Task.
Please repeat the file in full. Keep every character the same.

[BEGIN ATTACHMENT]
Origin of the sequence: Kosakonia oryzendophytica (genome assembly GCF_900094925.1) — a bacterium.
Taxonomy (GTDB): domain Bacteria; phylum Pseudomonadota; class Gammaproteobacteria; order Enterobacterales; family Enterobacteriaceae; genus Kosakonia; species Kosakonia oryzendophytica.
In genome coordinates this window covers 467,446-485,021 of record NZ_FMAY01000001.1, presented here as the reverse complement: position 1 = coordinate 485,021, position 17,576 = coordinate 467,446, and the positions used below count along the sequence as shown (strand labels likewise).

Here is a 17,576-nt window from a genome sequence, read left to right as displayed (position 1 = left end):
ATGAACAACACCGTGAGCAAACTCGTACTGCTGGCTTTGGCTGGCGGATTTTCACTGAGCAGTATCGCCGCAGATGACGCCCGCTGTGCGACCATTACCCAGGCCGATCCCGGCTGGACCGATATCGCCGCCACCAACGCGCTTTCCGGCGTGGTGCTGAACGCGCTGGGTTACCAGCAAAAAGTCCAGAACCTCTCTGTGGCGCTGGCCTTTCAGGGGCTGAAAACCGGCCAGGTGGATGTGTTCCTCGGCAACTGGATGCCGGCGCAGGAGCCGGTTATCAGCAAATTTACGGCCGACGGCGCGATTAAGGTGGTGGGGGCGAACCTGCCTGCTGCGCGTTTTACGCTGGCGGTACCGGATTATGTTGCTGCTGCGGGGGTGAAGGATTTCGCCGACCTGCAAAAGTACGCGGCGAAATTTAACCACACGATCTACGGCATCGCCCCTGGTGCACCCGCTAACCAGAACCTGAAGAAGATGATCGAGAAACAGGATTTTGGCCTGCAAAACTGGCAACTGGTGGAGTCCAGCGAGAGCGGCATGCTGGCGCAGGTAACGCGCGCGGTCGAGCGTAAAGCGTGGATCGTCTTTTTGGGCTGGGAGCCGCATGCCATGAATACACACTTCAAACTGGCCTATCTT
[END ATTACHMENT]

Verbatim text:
Origin of the sequence: Kosakonia oryzendophytica (genome assembly GCF_900094925.1) — a bacterium.
Taxonomy (GTDB): domain Bacteria; phylum Pseudomonadota; class Gammaproteobacteria; order Enterobacterales; family Enterobacteriaceae; genus Kosakonia; species Kosakonia oryzendophytica.
In genome coordinates this window covers 467,446-485,021 of record NZ_FMAY01000001.1, presented here as the reverse complement: position 1 = coordinate 485,021, position 17,576 = coordinate 467,446, and the positions used below count along the sequence as shown (strand labels likewise).

Here is a 17,576-nt window from a genome sequence, read left to right as displayed (position 1 = left end):
ATGAACAACACCGTGAGCAAACTCGTACTGCTGGCTTTGGCTGGCGGATTTTCACTGAGCAGTATCGCCGCAGATGACGCCCGCTGTGCGACCATTACCCAGGCCGATCCCGGCTGGACCGATATCGCCGCCACCAACGCGCTTTCCGGCGTGGTGCTGAACGCGCTGGGTTACCAGCAAAAAGTCCAGAACCTCTCTGTGGCGCTGGCCTTTCAGGGGCTGAAAACCGGCCAGGTGGATGTGTTCCTCGGCAACTGGATGCCGGCGCAGGAGCCGGTTATCAGCAAATTTACGGCCGACGGCGCGATTAAGGTGGTGGGGGCGAACCTGCCTGCTGCGCGTTTTACGCTGGCGGTACCGGATTATGTTGCTGCTGCGGGGGTGAAGGATTTCGCCGACCTGCAAAAGTACGCGGCGAAATTTAACCACACGATCTACGGCATCGCCCCTGGTGCACCCGCTAACCAGAACCTGAAGAAGATGATCGAGAAACAGGATTTTGGCCTGCAAAACTGGCAACTGGTGGAGTCCAGCGAGAGCGGCATGCTGGCGCAGGTAACGCGCGCGGTCGAGCGTAAAGCGTGGATCGTCTTTTTGGGCTGGGAGCCGCATGCCATGAATACACACTTCAAACTGGCCTATCTT